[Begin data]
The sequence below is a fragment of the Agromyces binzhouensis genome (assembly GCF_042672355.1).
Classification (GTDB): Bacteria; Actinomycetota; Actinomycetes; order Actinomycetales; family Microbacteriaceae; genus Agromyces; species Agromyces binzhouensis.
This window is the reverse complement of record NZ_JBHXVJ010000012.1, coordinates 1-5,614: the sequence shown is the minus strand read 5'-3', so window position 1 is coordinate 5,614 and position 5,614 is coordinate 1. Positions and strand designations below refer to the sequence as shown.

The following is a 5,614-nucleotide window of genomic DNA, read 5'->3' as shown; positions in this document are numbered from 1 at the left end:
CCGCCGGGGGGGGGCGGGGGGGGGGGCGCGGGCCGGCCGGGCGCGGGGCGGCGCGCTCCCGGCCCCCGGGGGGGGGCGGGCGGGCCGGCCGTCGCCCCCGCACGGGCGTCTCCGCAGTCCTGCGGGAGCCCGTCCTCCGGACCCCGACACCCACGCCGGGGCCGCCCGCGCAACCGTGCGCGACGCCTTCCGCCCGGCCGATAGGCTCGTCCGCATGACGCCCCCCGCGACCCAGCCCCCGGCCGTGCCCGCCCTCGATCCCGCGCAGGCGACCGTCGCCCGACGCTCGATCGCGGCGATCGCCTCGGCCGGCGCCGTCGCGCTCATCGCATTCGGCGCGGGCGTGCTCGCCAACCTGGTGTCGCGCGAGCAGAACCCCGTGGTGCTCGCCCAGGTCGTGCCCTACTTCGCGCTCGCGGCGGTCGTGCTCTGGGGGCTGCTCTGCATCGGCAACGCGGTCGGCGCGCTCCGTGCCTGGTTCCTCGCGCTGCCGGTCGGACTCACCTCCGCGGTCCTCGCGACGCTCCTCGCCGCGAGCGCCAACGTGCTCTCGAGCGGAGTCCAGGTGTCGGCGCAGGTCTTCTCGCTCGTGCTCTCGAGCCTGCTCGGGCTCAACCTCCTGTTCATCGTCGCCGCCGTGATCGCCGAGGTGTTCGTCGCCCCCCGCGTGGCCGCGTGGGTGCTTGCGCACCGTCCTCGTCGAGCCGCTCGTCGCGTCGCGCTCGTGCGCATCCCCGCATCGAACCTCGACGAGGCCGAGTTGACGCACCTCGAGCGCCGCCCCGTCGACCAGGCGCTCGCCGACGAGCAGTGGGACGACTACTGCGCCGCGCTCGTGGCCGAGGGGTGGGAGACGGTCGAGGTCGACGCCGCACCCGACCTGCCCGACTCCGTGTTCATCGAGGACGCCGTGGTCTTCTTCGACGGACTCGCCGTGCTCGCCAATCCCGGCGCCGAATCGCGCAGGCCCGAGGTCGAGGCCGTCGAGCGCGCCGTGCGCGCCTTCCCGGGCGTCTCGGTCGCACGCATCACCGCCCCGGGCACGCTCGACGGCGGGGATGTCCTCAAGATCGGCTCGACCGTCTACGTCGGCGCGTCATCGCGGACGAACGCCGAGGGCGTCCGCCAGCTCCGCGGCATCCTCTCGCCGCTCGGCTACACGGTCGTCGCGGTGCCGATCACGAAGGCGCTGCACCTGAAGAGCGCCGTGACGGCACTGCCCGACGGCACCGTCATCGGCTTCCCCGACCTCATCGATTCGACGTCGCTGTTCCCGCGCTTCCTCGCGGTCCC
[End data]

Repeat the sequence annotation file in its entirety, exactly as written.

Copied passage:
The sequence below is a fragment of the Agromyces binzhouensis genome (assembly GCF_042672355.1).
Classification (GTDB): Bacteria; Actinomycetota; Actinomycetes; order Actinomycetales; family Microbacteriaceae; genus Agromyces; species Agromyces binzhouensis.
This window is the reverse complement of record NZ_JBHXVJ010000012.1, coordinates 1-5,614: the sequence shown is the minus strand read 5'-3', so window position 1 is coordinate 5,614 and position 5,614 is coordinate 1. Positions and strand designations below refer to the sequence as shown.

The following is a 5,614-nucleotide window of genomic DNA, read 5'->3' as shown; positions in this document are numbered from 1 at the left end:
CCGCCGGGGGGGGGCGGGGGGGGGGGCGCGGGCCGGCCGGGCGCGGGGCGGCGCGCTCCCGGCCCCCGGGGGGGGGCGGGCGGGCCGGCCGTCGCCCCCGCACGGGCGTCTCCGCAGTCCTGCGGGAGCCCGTCCTCCGGACCCCGACACCCACGCCGGGGCCGCCCGCGCAACCGTGCGCGACGCCTTCCGCCCGGCCGATAGGCTCGTCCGCATGACGCCCCCCGCGACCCAGCCCCCGGCCGTGCCCGCCCTCGATCCCGCGCAGGCGACCGTCGCCCGACGCTCGATCGCGGCGATCGCCTCGGCCGGCGCCGTCGCGCTCATCGCATTCGGCGCGGGCGTGCTCGCCAACCTGGTGTCGCGCGAGCAGAACCCCGTGGTGCTCGCCCAGGTCGTGCCCTACTTCGCGCTCGCGGCGGTCGTGCTCTGGGGGCTGCTCTGCATCGGCAACGCGGTCGGCGCGCTCCGTGCCTGGTTCCTCGCGCTGCCGGTCGGACTCACCTCCGCGGTCCTCGCGACGCTCCTCGCCGCGAGCGCCAACGTGCTCTCGAGCGGAGTCCAGGTGTCGGCGCAGGTCTTCTCGCTCGTGCTCTCGAGCCTGCTCGGGCTCAACCTCCTGTTCATCGTCGCCGCCGTGATCGCCGAGGTGTTCGTCGCCCCCCGCGTGGCCGCGTGGGTGCTTGCGCACCGTCCTCGTCGAGCCGCTCGTCGCGTCGCGCTCGTGCGCATCCCCGCATCGAACCTCGACGAGGCCGAGTTGACGCACCTCGAGCGCCGCCCCGTCGACCAGGCGCTCGCCGACGAGCAGTGGGACGACTACTGCGCCGCGCTCGTGGCCGAGGGGTGGGAGACGGTCGAGGTCGACGCCGCACCCGACCTGCCCGACTCCGTGTTCATCGAGGACGCCGTGGTCTTCTTCGACGGACTCGCCGTGCTCGCCAATCCCGGCGCCGAATCGCGCAGGCCCGAGGTCGAGGCCGTCGAGCGCGCCGTGCGCGCCTTCCCGGGCGTCTCGGTCGCACGCATCACCGCCCCGGGCACGCTCGACGGCGGGGATGTCCTCAAGATCGGCTCGACCGTCTACGTCGGCGCGTCATCGCGGACGAACGCCGAGGGCGTCCGCCAGCTCCGCGGCATCCTCTCGCCGCTCGGCTACACGGTCGTCGCGGTGCCGATCACGAAGGCGCTGCACCTGAAGAGCGCCGTGACGGCACTGCCCGACGGCACCGTCATCGGCTTCCCCGACCTCATCGATTCGACGTCGCTGTTCCCGCGCTTCCTCGCGGTCCC